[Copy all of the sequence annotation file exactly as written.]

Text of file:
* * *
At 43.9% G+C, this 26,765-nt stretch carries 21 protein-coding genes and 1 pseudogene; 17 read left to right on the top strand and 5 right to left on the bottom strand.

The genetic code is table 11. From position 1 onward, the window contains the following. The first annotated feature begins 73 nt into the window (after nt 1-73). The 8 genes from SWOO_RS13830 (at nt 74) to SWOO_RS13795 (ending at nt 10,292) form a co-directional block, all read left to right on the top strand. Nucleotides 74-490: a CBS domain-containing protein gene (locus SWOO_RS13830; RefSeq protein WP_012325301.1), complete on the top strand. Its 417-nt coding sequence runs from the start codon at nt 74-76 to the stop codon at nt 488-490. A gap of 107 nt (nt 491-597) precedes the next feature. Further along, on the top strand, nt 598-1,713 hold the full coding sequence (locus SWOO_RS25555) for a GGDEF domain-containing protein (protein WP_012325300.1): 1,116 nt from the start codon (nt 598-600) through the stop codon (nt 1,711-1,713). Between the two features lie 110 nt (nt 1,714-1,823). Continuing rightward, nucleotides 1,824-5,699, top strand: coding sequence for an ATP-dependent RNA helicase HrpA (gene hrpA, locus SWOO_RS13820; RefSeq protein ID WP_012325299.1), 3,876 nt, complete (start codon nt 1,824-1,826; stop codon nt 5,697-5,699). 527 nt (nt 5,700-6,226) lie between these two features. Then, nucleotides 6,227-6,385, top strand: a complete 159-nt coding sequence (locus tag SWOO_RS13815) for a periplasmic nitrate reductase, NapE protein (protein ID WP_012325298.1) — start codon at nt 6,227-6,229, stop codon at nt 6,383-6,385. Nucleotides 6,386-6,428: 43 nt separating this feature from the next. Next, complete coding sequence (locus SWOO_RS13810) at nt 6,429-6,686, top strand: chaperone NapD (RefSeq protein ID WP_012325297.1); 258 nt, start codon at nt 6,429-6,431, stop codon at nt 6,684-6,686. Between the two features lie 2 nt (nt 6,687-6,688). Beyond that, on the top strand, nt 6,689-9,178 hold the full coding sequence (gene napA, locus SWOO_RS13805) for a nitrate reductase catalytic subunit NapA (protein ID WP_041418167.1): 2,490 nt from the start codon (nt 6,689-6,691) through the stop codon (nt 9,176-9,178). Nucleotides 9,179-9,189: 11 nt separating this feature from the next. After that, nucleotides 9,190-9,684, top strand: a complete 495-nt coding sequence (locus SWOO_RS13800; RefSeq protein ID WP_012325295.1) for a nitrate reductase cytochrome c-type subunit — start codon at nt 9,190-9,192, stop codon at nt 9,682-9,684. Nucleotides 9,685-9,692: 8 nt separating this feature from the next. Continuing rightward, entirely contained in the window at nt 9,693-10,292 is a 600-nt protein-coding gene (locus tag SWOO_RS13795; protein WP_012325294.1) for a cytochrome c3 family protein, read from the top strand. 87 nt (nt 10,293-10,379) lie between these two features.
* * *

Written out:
At 43.9% G+C, this 26,765-nt stretch carries 21 protein-coding genes and 1 pseudogene; 17 read left to right on the top strand and 5 right to left on the bottom strand.

The genetic code is table 11. From position 1 onward, the window contains the following. The first annotated feature begins 73 nt into the window (after nt 1-73). The 8 genes from SWOO_RS13830 (at nt 74) to SWOO_RS13795 (ending at nt 10,292) form a co-directional block, all read left to right on the top strand. Nucleotides 74-490: a CBS domain-containing protein gene (locus SWOO_RS13830; RefSeq protein WP_012325301.1), complete on the top strand. Its 417-nt coding sequence runs from the start codon at nt 74-76 to the stop codon at nt 488-490. A gap of 107 nt (nt 491-597) precedes the next feature. Further along, on the top strand, nt 598-1,713 hold the full coding sequence (locus SWOO_RS25555) for a GGDEF domain-containing protein (protein WP_012325300.1): 1,116 nt from the start codon (nt 598-600) through the stop codon (nt 1,711-1,713). Between the two features lie 110 nt (nt 1,714-1,823). Continuing rightward, nucleotides 1,824-5,699, top strand: coding sequence for an ATP-dependent RNA helicase HrpA (gene hrpA, locus SWOO_RS13820; RefSeq protein ID WP_012325299.1), 3,876 nt, complete (start codon nt 1,824-1,826; stop codon nt 5,697-5,699). 527 nt (nt 5,700-6,226) lie between these two features. Then, nucleotides 6,227-6,385, top strand: a complete 159-nt coding sequence (locus tag SWOO_RS13815) for a periplasmic nitrate reductase, NapE protein (protein ID WP_012325298.1) — start codon at nt 6,227-6,229, stop codon at nt 6,383-6,385. Nucleotides 6,386-6,428: 43 nt separating this feature from the next. Next, complete coding sequence (locus SWOO_RS13810) at nt 6,429-6,686, top strand: chaperone NapD (RefSeq protein ID WP_012325297.1); 258 nt, start codon at nt 6,429-6,431, stop codon at nt 6,684-6,686. Between the two features lie 2 nt (nt 6,687-6,688). Beyond that, on the top strand, nt 6,689-9,178 hold the full coding sequence (gene napA, locus SWOO_RS13805) for a nitrate reductase catalytic subunit NapA (protein ID WP_041418167.1): 2,490 nt from the start codon (nt 6,689-6,691) through the stop codon (nt 9,176-9,178). Nucleotides 9,179-9,189: 11 nt separating this feature from the next. After that, nucleotides 9,190-9,684, top strand: a complete 495-nt coding sequence (locus SWOO_RS13800; RefSeq protein ID WP_012325295.1) for a nitrate reductase cytochrome c-type subunit — start codon at nt 9,190-9,192, stop codon at nt 9,682-9,684. Nucleotides 9,685-9,692: 8 nt separating this feature from the next. Continuing rightward, entirely contained in the window at nt 9,693-10,292 is a 600-nt protein-coding gene (locus tag SWOO_RS13795; protein WP_012325294.1) for a cytochrome c3 family protein, read from the top strand. 87 nt (nt 10,293-10,379) lie between these two features.